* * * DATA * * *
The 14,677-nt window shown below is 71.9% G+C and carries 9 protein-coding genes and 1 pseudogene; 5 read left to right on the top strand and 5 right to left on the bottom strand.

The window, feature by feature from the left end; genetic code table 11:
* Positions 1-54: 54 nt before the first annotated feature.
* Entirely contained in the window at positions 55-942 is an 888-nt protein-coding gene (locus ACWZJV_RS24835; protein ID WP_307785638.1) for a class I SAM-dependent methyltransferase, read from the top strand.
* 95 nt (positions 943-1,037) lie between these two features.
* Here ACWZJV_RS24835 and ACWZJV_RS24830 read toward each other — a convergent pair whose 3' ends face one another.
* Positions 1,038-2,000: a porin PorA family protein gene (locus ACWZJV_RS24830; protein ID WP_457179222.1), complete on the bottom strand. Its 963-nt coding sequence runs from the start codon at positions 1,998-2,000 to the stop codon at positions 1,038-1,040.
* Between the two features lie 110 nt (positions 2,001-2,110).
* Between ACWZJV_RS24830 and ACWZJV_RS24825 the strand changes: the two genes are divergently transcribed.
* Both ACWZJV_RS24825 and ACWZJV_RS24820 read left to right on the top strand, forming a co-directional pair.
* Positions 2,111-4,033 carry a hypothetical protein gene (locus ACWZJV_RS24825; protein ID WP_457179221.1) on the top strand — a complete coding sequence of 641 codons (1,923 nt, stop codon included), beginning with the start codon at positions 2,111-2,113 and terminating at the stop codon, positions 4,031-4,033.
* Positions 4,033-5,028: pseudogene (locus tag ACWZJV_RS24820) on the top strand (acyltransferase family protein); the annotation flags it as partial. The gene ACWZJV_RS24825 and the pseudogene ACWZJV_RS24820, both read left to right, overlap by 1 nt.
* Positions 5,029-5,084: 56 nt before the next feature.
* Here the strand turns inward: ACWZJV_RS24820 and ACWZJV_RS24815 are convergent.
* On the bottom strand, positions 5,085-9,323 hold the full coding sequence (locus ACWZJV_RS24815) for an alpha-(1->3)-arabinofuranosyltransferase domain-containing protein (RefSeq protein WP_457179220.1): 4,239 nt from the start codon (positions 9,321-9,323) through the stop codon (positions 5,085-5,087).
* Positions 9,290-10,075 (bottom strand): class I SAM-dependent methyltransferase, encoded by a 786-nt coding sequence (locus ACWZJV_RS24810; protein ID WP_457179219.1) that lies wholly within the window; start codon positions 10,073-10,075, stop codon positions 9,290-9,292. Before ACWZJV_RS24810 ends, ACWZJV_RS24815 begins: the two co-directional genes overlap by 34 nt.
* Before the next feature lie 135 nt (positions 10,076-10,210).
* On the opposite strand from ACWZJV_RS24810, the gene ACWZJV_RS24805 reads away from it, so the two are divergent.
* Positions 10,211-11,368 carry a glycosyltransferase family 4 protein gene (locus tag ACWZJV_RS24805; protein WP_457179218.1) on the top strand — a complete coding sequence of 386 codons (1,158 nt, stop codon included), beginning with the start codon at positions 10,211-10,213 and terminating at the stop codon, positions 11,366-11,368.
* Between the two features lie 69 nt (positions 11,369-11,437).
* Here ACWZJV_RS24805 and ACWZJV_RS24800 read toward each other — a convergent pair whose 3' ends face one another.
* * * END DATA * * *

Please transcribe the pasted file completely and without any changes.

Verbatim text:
The 14,677-nt window shown below is 71.9% G+C and carries 9 protein-coding genes and 1 pseudogene; 5 read left to right on the top strand and 5 right to left on the bottom strand.

The window, feature by feature from the left end; genetic code table 11:
* Positions 1-54: 54 nt before the first annotated feature.
* Entirely contained in the window at positions 55-942 is an 888-nt protein-coding gene (locus ACWZJV_RS24835; protein ID WP_307785638.1) for a class I SAM-dependent methyltransferase, read from the top strand.
* 95 nt (positions 943-1,037) lie between these two features.
* Here ACWZJV_RS24835 and ACWZJV_RS24830 read toward each other — a convergent pair whose 3' ends face one another.
* Positions 1,038-2,000: a porin PorA family protein gene (locus ACWZJV_RS24830; protein ID WP_457179222.1), complete on the bottom strand. Its 963-nt coding sequence runs from the start codon at positions 1,998-2,000 to the stop codon at positions 1,038-1,040.
* Between the two features lie 110 nt (positions 2,001-2,110).
* Between ACWZJV_RS24830 and ACWZJV_RS24825 the strand changes: the two genes are divergently transcribed.
* Both ACWZJV_RS24825 and ACWZJV_RS24820 read left to right on the top strand, forming a co-directional pair.
* Positions 2,111-4,033 carry a hypothetical protein gene (locus ACWZJV_RS24825; protein ID WP_457179221.1) on the top strand — a complete coding sequence of 641 codons (1,923 nt, stop codon included), beginning with the start codon at positions 2,111-2,113 and terminating at the stop codon, positions 4,031-4,033.
* Positions 4,033-5,028: pseudogene (locus tag ACWZJV_RS24820) on the top strand (acyltransferase family protein); the annotation flags it as partial. The gene ACWZJV_RS24825 and the pseudogene ACWZJV_RS24820, both read left to right, overlap by 1 nt.
* Positions 5,029-5,084: 56 nt before the next feature.
* Here the strand turns inward: ACWZJV_RS24820 and ACWZJV_RS24815 are convergent.
* On the bottom strand, positions 5,085-9,323 hold the full coding sequence (locus ACWZJV_RS24815) for an alpha-(1->3)-arabinofuranosyltransferase domain-containing protein (RefSeq protein WP_457179220.1): 4,239 nt from the start codon (positions 9,321-9,323) through the stop codon (positions 5,085-5,087).
* Positions 9,290-10,075 (bottom strand): class I SAM-dependent methyltransferase, encoded by a 786-nt coding sequence (locus ACWZJV_RS24810; protein ID WP_457179219.1) that lies wholly within the window; start codon positions 10,073-10,075, stop codon positions 9,290-9,292. Before ACWZJV_RS24810 ends, ACWZJV_RS24815 begins: the two co-directional genes overlap by 34 nt.
* Before the next feature lie 135 nt (positions 10,076-10,210).
* On the opposite strand from ACWZJV_RS24810, the gene ACWZJV_RS24805 reads away from it, so the two are divergent.
* Positions 10,211-11,368 carry a glycosyltransferase family 4 protein gene (locus tag ACWZJV_RS24805; protein WP_457179218.1) on the top strand — a complete coding sequence of 386 codons (1,158 nt, stop codon included), beginning with the start codon at positions 10,211-10,213 and terminating at the stop codon, positions 11,366-11,368.
* Between the two features lie 69 nt (positions 11,369-11,437).
* Here ACWZJV_RS24805 and ACWZJV_RS24800 read toward each other — a convergent pair whose 3' ends face one another.